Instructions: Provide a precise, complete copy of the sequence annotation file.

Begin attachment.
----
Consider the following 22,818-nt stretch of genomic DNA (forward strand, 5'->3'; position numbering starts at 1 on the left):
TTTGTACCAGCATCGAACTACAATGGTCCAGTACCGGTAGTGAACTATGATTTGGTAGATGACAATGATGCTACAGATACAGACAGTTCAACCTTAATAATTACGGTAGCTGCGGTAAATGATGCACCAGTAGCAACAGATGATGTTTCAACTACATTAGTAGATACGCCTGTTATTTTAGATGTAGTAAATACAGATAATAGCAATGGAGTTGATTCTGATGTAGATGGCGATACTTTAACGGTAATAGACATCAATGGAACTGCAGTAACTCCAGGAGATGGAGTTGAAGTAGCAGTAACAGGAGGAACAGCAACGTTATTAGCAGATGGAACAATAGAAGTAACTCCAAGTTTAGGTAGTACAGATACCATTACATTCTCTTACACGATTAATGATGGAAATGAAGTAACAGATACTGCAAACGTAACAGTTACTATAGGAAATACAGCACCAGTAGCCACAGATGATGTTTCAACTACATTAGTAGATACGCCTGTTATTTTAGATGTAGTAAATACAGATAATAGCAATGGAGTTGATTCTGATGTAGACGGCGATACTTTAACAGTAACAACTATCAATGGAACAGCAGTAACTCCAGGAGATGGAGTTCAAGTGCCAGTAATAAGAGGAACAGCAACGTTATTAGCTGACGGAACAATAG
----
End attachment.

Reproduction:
Consider the following 22,818-nt stretch of genomic DNA (forward strand, 5'->3'; position numbering starts at 1 on the left):
TTTGTACCAGCATCGAACTACAATGGTCCAGTACCGGTAGTGAACTATGATTTGGTAGATGACAATGATGCTACAGATACAGACAGTTCAACCTTAATAATTACGGTAGCTGCGGTAAATGATGCACCAGTAGCAACAGATGATGTTTCAACTACATTAGTAGATACGCCTGTTATTTTAGATGTAGTAAATACAGATAATAGCAATGGAGTTGATTCTGATGTAGATGGCGATACTTTAACGGTAATAGACATCAATGGAACTGCAGTAACTCCAGGAGATGGAGTTGAAGTAGCAGTAACAGGAGGAACAGCAACGTTATTAGCAGATGGAACAATAGAAGTAACTCCAAGTTTAGGTAGTACAGATACCATTACATTCTCTTACACGATTAATGATGGAAATGAAGTAACAGATACTGCAAACGTAACAGTTACTATAGGAAATACAGCACCAGTAGCCACAGATGATGTTTCAACTACATTAGTAGATACGCCTGTTATTTTAGATGTAGTAAATACAGATAATAGCAATGGAGTTGATTCTGATGTAGACGGCGATACTTTAACAGTAACAACTATCAATGGAACAGCAGTAACTCCAGGAGATGGAGTTCAAGTGCCAGTAATAAGAGGAACAGCAACGTTATTAGCTGACGGAACAATAG